A new study from China has found that the blood vitamin D concentration may help to predict the risk of short-term disability and death in people who have suffered an acute ischemic stroke.
The case control study measured blood vitamin D concentrations and documented cases of disability and death in 220 patients who had suffered an acute ischemic stroke (AIS) (1). The study results showed that patients with lower vitamin D values had a significantly increased risk of death and disability for 90 days after the stroke event. The AIS patients had significantly lower vitamin D levels; 14.2 ng/ml compared to 17.0 ng/ml, which was measured in comparable participants who had not suffered a stroke.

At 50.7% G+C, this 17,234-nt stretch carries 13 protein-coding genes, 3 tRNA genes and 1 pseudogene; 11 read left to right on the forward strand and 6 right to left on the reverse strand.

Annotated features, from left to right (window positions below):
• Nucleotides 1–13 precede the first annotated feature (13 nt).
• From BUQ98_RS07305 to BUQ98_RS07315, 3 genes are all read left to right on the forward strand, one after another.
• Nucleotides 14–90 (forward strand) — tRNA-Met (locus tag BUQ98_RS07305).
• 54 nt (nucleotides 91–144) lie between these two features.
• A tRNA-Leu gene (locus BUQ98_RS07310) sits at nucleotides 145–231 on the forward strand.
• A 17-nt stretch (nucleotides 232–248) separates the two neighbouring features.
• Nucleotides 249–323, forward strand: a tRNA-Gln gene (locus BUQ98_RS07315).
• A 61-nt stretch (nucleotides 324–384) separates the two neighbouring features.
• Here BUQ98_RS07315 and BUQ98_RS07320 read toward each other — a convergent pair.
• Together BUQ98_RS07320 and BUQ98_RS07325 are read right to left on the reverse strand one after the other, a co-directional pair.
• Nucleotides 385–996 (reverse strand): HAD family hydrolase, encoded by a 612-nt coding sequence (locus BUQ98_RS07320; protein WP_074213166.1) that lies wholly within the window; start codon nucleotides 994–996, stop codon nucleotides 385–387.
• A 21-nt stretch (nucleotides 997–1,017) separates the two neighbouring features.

The researchers concluded that blood vitamin D levels seem to be an independent prognostic marker for death and short-term functional handicaps (e.g., inability to move the limbs, talk or see) after AIS. Previous research has linked an insufficient supply of vitamin D with an elevated risk of a variety of cardiovascular events, such as a stroke, and mortality (2). Acute ischemic stroke – a situation in which the blood supply to the brain is cut off because of blockage in the arteries or blood vessels – is the most common type of stroke. In the United States, around 800,000 people suffer from strokes every year and 80% to 90% of those are ischemic.